Its meteorological namesake is often an unwelcome sight, but the cloud has been a blessing for the world of digital technology, writes Ashley Sterland, Communications Director at The Change Organisation, the market-leading UK independent distributor of computer hardware and IT. Like a globe-encompassing, cyber-dwelling filing cabinet, the techno-nimbus can store a world of documents and data to help link businesses and personnel anytime, anywhere.

The cloud is leaving us free to roam whilst remaining plugged into the computer network. This invisible resource is an efficient cost-effective solution to our growing technological needs. So, why the creeping sense of unease regarding the use and capability of our shapeless flexible friend? Could it be the cloud’s biggest USP – unrestricted e-connectivity to the entire world – is also its potential Achilles heel? Think about it. Finances, medical matters, not to mention innumerable personal feelings and x-rated utterances, have been left to the care of a source whose security is still in question. Casting highly-sensitive information to the cloud is akin to handing the keys of your house to a stranger – albeit one who seems trustworthy enough, but whose reliability is to be fully-proven.

Most reputable cloud providers insist their system is safe – but there can be no such thing as a fail-safe cloud system.  It stands to reason…a system’s vulnerability to breaches increases with the more information it stores.  And be under no illusion, as ever-more convoluted security systems are devised to combat cyber criminals, you can bet said hackers are drawing-up even greater cunning plans to bypass defences. Proof that criminals are keeping pace, and in some cases, staying one step ahead of IT security measures, is borne out by statistics which show cyber-attacks increased by 22% in the past year, resulting in more than £1bn in losses to UK business. This kind of digital susceptibility led to UK Chancellor Philip Hammond announcing in December a £1.9bn package to boost Britain’s defences against a growing online threat, which he said invaded personal privacy and put national security at risk.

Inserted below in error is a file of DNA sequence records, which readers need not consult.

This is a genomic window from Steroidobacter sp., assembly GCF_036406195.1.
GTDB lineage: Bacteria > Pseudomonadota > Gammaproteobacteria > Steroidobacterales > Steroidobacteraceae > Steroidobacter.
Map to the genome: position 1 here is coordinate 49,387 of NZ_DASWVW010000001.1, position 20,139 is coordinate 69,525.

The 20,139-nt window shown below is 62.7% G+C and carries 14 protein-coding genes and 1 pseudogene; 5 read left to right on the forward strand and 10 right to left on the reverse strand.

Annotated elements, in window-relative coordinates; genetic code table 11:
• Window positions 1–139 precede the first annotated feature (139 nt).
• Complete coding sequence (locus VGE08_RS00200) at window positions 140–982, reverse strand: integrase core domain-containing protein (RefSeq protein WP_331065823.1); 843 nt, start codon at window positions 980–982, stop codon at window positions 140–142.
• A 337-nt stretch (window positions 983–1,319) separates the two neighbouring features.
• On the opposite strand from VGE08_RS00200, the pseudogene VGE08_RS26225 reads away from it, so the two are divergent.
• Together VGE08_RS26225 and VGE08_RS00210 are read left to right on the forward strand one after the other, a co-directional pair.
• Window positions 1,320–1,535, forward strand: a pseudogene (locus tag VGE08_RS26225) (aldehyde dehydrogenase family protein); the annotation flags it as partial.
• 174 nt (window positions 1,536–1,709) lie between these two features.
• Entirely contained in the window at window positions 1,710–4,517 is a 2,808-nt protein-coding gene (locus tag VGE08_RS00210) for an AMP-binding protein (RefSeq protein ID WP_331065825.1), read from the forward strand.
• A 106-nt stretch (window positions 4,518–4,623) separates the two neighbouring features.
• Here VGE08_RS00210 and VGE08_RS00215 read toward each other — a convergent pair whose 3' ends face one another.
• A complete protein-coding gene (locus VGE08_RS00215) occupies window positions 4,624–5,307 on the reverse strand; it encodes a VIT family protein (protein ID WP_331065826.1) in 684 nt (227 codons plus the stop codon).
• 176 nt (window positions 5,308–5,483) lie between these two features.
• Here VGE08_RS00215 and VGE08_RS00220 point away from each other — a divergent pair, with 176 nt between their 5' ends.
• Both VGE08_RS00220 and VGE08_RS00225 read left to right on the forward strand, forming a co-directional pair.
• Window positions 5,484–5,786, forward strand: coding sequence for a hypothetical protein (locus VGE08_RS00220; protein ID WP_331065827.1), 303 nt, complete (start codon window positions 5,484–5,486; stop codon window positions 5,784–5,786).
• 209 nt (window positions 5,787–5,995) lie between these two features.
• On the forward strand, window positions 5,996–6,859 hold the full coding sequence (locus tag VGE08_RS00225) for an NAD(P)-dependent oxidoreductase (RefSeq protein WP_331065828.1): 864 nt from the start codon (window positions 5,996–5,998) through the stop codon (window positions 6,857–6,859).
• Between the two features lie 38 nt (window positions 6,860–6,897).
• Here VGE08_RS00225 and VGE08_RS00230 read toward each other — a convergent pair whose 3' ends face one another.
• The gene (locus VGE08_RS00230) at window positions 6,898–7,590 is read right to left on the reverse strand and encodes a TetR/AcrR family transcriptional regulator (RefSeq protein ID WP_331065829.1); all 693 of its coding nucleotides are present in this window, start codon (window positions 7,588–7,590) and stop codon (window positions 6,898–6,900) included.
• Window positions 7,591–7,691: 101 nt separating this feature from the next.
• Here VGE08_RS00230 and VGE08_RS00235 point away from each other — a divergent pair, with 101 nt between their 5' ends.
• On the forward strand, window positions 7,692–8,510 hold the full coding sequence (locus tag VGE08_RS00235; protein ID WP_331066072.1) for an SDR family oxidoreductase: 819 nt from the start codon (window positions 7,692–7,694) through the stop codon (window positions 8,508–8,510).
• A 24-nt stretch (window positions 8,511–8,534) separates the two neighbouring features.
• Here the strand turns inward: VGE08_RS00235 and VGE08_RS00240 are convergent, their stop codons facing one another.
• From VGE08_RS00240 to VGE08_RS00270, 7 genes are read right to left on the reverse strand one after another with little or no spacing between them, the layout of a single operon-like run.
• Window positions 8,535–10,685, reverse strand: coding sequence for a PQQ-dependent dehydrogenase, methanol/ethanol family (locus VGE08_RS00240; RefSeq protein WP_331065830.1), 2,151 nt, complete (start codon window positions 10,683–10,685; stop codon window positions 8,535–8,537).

It isn’t just hack-happy opportunists we need to be wary of. Other forces, which may appear to be less nefarious, are just as liable to rummage around storage to see “what’s, what” with our data. Governments are known to pry – especially in the interests of national security – at the information floating, seemingly unguarded, about the techno-stratosphere. As defenders of our omnipresent CCTV surveillance cameras might argue: “if you’re doing nothing wrong, what have you to worry about?” But it’s a little disquieting to consider we’re powerless to prevent powers-that-be poking – for whatever or without reason – about our business.

“Is there a doctor in the house”? A panicked call associated with theatreland whenever an actor has fallen ill on stage. It’s a cry which echoes the sense of helplessness we feel when the cloud renders our digital services useless. Some providers offer excellent customer service in response to a sudden cloud burst – but others are not as accommodating.  In such cases, the bereft end user is left mouthing a host of apologies to his or her colleagues before the start of a monthly finance meeting, whilst desperately scanning their mobile device for a non-existent cloud surgeon. It’s always best to ask the question: “Who watches your cloud?” before committing to any IT service provider.

Currently, there is no better way to store the ever-increasing amount of global data generated from multiplying digital devices, but the cloud is not the dream solution…yet.

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